• Cold spells; seasonality.

    Cfa - New Orleans, LA


    Temperate Broad-leafed Forest (Deciduous)

    • Region/Distribution: Western Europe, East Asia, Eastern U.S.. Between 30-50° north or south

    • Soil: brown soils, good for agriculture

    • Vegetation: Broad-leafed deciduous trees, (120-150’ tall), oaks, hickories, maples, …

    • Fauna: mammals such as white tail deer, porcupines, raccoons, rabbits, squirrels, most carnivores eliminated by hunting i.e. wolf, mountain lion, bobcat; many birds; frogs and salamanders, snakes

    • Other: Plants and animals well adapted to seasonality including hibernation, migration


    Mediterranean

    • Dry summers (shifting subtropical highs)

    • Surrounds Mediterranean

    • Also on west coasts near 30o N and S (Australia, S. Africa, Chile)


    Mediterranean

    • Region/Distribution: West coast and Central California, SW. Australia, tip of S. Africa, West Peru. Chile, Mediterranean (good wine places!)

    • Vegetation: Scrubland, scattered trees (oaks, eucalyptus), grasses. Fire tolerant, sclerophyllous (hard-leafed) evergreens, chaparral (scrubby evergreen)

    • Fauna: Burrowers like ground squirrels, gophers; deer, mountain lions, coyotes, many birds

    • Other: Susceptible to fire during dry season, some species need fire to regenerate; susceptible to erosion and desertification, development; threatened biome


    Chaparral


    Manzanita


    Microthermal Climates (D)

    Only found in Northern Hemisphere


    Subarctic Climates (Boreal or Taiga)

    • 50o-70o N latitude

    • long, bitterly cold winters

    • highest annual temp range: up to 100O F

    • Great annual temperature ranges (continentality, air mass conflicts)

    Dw – Calgary, Canada


    Coniferous (Boreal) Forest – Koppen D

    • Region/Distribution: Northern parts of North America, Europe and Asia, South So. America, much of Russia

    • Vegetation: Coniferous (mostly evergreen) forest, ex. Spruce, Fir, Pine, Larch, needle-leaved

    • Fauna: Large herbivores: moose, elk; small herbivores: squirrels snowshoe hare, beaver; Predators: wolves, foxes, bears, lynx, weasel family; Mosquitoes in summer

    • Other: Acid rain, logging , oil drilling, hunting of predators


    Fir Trees, Alaska

    Spruce Needles

    British Columbia


    Polar Climates (E)- all months < 50OF


    Polar Climates (E)- all months < 50OF

    • Tundra (ET)

      • warmest month 32-50F

    • Ice caps (EF)

      • warmest month below 32F

    • Both have very low precipitation


    Koppen Classification: ET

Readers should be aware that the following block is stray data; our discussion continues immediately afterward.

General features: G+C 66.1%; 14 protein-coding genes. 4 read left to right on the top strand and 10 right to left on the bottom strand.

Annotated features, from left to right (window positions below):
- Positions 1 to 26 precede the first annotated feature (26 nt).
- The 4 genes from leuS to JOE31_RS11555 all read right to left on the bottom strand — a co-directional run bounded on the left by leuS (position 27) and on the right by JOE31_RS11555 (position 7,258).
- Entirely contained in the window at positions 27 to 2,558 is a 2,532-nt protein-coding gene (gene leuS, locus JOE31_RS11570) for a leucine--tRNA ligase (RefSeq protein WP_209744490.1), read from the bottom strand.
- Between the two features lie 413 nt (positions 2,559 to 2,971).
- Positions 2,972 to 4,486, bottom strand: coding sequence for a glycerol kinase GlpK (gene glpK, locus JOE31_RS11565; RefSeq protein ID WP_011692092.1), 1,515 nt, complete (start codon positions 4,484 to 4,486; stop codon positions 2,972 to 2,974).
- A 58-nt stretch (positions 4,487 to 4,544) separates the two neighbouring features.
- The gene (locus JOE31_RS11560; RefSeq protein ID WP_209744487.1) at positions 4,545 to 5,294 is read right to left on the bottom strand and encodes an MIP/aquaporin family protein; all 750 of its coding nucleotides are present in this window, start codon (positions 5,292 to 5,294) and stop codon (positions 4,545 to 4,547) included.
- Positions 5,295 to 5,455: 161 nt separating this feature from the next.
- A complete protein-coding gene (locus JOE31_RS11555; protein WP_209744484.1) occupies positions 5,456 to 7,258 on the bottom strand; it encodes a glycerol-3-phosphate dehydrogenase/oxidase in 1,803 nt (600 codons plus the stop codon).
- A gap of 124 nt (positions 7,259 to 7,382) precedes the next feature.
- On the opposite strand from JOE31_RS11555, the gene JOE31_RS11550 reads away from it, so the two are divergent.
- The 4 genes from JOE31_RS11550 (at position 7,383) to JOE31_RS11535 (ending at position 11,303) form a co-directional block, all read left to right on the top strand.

TundraRegion/Distribution:North of the Boreal Forest, high latitudes of northern hemisphere in a belt around the Arctic Ocean, near the coast Soil: Permafrost, no true soil development Vegetation: Low growing lichens, mosses, grasses, sedges, dwarf shrubs, small plants typically ground hugging or warmth preserving in some wayFauna: Small burrowing mammals, lemmings, also foxes, lynx, owls, grizzly bear, caribou and musk ox: migrants Other: many insects in summer, standing water


    Highland Climates (H)

    How are these like the poles? How different?


    Highland Climates (H)

    How are these like the polar regions? How are they different?

    • Lower temperatures

    • More moisture available

    • More insolation

    • High winds in both


    Where in the world?


    Koppen Af - Hilo, Hawaii

    *


    Where in the world?


    Koppen Dfd - Verkhoyansk, Russia (67.4 N, 133.3 E)

    *


    Where in the world?


    Koppen Af - Iquitos, Peru (3.4 S, 73.2 W)

    *


    Where in the world?


    Koppen Dfa - West Point, NY

    *


    Where in the world?


    Koppen Csb - San Francisco, California

    *


    Where in the world?


    Koppen Cfa - Sydney, Australia Elev: 62 ft    Lat: 33 52' S    Long: 151 02' E


    Where in the world?


    Koppen Csb - Santiago, Chile

    Elev: 1706 ft    Lat: 33 27' S    Long: 70 42'W

    *


    Where in the world?


    Koppen BW - Phoenix, AZ Elev: 337.4 m    Lat: 33 26'N    Long: 112 00'W


    Where in the world?


    Koppen Aw - Rio de Janeiro, Brazil

    Elev: 61.3 m    Lat: 22 55' S    Long: 43 12'W


    The Köppen Climate Classification

    • ATropical (equatorial regions)

    • BDeserts (arid, semiarid)

    • CMesothermal (mild winter)

    • DMicrothermal (boreal, cold winter)

    • E Polar (always cold)

    • H Highland (mountains, plateaus)


    The Köppen Climate Classification

    • ATropical (equatorial regions)

    • BDeserts (arid, semiarid)

    • CMesothermal (mild winter)

    • DMicrothermal (boreal, cold winter)

    • E Polar (always cold)

    • H Highland (mountains, plateaus)


    Riparian Vegetation

    • Vegetation that grows along water courses.

    • Often supports richer diversity of plant and animal life, including more hardwood trees in a dry environment.


    Vertical Zonation of Vegetation


    Vegetation Succession

    Climax Stage

    Pioneer Stage

    Occurs after disturbances: fires, storms, landslides, etc.


    • California Invasive Species: Old World Grape, livestock, Eucalyptus (Gum Trees), wild hog, mustards, horse, Mediterranean grasses/mustards

    • Methods of Transfer

      • Domesticated animals (fur, droppings)

      • Ornamentals

      • International tourism/migrations (New Zealand)

    • Problems with Invasives

      • Often out-compete native species.

      • Don’t provide habitat for local fauna.

      • Upset balance of ecosystem.

    Ecological Invasions


    The American Chestnut

    100 feet tall, thick symmetrical branches, over an acre of greenery, about a million lush leaves in all. Massive quantities of protein-rich nuts.

    In 1904 a handful of Asian chestnut trees were planted in New York City at the Bronx Zoo. An Asian chestnut blight quickly destroyed over 99.99 percent of the American Chestnut population - almost all of four billion trees - annihilating at least six specialized insect species, decimating wild turkey populations, and depriving humans of a priceless resource in a single generation.

    This loss represented one fourth of the tree cover in the Appalachians!